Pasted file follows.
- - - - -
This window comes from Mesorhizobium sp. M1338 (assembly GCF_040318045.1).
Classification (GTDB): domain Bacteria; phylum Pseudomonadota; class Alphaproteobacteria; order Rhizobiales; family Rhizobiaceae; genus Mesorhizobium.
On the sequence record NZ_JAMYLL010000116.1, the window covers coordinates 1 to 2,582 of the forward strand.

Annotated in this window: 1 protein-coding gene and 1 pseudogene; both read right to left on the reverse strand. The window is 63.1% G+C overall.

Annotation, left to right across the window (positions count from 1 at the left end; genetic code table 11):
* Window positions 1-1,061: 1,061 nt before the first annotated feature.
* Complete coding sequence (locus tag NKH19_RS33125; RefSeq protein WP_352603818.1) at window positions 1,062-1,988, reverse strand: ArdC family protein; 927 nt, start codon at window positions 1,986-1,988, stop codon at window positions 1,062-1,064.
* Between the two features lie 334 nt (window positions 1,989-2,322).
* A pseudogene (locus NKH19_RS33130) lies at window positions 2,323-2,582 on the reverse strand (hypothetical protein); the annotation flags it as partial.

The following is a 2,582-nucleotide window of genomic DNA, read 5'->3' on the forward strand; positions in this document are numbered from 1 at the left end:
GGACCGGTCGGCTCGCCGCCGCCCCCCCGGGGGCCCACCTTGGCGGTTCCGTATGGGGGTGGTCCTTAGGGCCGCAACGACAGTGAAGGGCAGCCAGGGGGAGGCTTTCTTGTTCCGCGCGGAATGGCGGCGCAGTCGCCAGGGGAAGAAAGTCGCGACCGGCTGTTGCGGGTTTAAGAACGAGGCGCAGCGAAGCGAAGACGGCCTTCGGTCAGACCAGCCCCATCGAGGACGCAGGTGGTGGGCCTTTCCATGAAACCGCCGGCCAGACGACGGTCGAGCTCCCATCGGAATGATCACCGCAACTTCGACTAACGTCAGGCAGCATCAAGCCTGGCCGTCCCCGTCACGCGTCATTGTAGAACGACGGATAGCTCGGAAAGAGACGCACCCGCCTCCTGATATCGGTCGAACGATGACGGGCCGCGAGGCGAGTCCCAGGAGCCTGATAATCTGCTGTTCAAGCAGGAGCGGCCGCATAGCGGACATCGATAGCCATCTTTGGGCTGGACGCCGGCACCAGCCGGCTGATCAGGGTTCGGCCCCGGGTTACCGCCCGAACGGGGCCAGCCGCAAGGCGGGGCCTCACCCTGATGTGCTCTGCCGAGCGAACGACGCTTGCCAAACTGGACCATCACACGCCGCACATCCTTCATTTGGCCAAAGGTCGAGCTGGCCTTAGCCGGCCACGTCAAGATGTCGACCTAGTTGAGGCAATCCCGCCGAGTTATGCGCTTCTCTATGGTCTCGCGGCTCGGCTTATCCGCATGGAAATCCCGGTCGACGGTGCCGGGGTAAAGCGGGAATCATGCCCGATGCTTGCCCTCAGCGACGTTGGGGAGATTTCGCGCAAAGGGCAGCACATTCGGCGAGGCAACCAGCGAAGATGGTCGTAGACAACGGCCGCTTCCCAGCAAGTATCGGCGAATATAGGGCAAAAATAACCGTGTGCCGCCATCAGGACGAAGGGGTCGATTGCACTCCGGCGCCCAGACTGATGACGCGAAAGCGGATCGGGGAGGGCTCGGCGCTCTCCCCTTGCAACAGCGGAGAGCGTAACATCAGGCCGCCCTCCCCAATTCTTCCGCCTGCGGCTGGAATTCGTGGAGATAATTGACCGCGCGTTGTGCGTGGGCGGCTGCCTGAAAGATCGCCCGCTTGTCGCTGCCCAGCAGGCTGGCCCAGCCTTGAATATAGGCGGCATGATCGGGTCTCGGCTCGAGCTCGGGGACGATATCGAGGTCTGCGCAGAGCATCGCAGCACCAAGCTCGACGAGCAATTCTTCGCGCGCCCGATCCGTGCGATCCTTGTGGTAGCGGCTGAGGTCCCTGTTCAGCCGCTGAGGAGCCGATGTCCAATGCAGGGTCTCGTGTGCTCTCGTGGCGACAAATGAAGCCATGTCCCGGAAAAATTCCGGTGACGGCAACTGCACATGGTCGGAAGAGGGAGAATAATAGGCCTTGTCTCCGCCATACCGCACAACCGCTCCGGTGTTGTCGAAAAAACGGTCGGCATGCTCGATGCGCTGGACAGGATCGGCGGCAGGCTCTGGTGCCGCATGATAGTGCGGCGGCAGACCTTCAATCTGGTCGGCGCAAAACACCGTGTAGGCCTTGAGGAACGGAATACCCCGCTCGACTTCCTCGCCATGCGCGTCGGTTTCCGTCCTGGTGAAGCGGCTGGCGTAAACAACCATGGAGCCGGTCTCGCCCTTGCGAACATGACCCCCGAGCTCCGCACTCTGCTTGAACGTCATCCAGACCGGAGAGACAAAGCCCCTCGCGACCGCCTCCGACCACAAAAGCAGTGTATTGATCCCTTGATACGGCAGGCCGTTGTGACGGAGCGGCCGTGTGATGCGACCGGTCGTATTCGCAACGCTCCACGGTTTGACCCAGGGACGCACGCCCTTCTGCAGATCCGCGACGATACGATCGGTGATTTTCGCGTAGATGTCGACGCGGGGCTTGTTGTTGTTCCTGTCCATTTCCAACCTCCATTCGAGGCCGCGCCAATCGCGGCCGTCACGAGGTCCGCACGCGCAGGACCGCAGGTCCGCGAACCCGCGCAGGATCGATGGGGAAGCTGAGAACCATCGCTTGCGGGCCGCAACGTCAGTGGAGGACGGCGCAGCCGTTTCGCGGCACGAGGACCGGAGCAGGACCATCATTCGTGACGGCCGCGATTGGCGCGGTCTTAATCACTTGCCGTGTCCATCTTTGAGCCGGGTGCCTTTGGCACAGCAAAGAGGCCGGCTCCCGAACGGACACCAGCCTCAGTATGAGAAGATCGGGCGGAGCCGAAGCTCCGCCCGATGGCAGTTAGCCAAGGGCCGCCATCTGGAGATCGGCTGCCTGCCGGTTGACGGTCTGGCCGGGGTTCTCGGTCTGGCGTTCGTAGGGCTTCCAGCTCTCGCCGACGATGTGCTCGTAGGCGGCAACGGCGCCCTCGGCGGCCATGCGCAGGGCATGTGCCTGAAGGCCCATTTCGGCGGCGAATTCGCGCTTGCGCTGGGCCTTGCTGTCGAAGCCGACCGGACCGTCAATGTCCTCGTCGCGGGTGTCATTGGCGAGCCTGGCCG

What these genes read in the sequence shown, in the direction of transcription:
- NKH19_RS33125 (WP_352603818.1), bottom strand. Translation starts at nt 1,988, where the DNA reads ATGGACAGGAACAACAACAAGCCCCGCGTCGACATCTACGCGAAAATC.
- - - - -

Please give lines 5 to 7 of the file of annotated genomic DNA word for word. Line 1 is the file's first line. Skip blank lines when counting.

Annotation, left to right across the window (positions count from 1 at the left end; genetic code table 11):
* Window positions 1-1,061: 1,061 nt before the first annotated feature.
* Complete coding sequence (locus tag NKH19_RS33125; RefSeq protein WP_352603818.1) at window positions 1,062-1,988, reverse strand: ArdC family protein; 927 nt, start codon at window positions 1,986-1,988, stop codon at window positions 1,062-1,064.